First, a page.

[uf-discuss] Microformats Would Benefit From a Pseudo-Namespace
ryan at technorati.com
Thu Sep 13 15:13:43 PDT 2007
On Sep 13, 2007, at 12:59 PM, fora at erde3.com wrote:
> Since it belongs here:
I hope you don't think I'm being overly critical, I just think your
reasoning is flawed in a few ways and doesn't line up with the
experience many of us have had in working with microformats over the
last few years.
To quote from the article:
> Current microformats unnecessarily limit “regular” web development.
This may be somewhat true, but your supporting assertions are not:
> The hCard microformat alone theoretically blocks more than 20 class
is true only if you qualify it with "when used in the context of an
element that has the class name of 'vcard'".
This has no conflict with hCard:
> <!doctype html>
> <html><span class="title">Not a job title</span>
Again from the article:
> There is unnecessary cognitive load.
Since this relies on the previous point, I don't think its valid.
Authors only need to worry about root class names conflicting and
using conflicting names within elements that have root class names on
them. It's no where as bad as you make it sound.
> This is a very strict point of view, but seen mathematically, the
> microformat development will theoretically result in blocking every
> name available,
is unfounded given the process [http://microformats.org/wiki/process]
and ammounts to little more than FUD. Also, I'm not sure what you
mean by "mathematically"? Do you mean, "assuming unabated growth of
microformats, we will eventually run out class names to use"? If so,
I think you're also assuming an infinite number of monkeys typing up
random microformat specs (which use infinitely long class names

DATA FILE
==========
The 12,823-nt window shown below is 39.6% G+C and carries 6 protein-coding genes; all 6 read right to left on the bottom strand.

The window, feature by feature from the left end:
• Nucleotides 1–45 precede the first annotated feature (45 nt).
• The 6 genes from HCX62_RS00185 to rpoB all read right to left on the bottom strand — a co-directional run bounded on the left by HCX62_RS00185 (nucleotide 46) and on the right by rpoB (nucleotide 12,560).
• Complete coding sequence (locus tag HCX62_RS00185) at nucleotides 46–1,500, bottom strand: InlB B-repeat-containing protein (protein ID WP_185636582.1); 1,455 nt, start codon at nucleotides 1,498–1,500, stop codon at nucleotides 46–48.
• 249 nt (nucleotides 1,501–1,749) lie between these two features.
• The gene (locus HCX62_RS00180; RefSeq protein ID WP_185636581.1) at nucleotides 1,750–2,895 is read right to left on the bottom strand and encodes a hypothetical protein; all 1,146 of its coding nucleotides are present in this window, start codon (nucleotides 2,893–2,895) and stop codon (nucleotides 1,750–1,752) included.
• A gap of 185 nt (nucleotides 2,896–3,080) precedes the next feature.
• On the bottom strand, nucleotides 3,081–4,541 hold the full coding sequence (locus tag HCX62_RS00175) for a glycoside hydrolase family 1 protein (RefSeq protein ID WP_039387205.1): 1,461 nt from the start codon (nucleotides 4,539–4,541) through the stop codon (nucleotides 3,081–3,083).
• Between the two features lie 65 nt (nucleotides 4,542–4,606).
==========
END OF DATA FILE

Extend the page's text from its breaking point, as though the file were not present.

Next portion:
(there's no limit on the length of class names)). Not only is this
point practically wrong, but also wrong in theory.
> There are unnecessary layout risks.
> The larger the project and the more web decorators, designers, or
> developers involved, the greater the likelihood that there are
> unforeseen display problems when maintaining and extending the
> project. This is just a plain fact, independent of available
> measures. Microformats currently unnecessarily increase this
> likelihood as illustrated above, just due to the fact that they
> require developers who are aware of the constraints imposed by
> microformats. Again, this is just superfluous.
The larger the project, the more need there is for markup best
practices, and microformats present a set or markup best practices
which can be shared from one workplace to another, not just within
individual projects. I think microformats are a benefit to large
projects, not a hinderance. Also, I don't see how your supporting
points have anything to do with the layout of microformats in
particular, it seems to be relevant to all markup practices.
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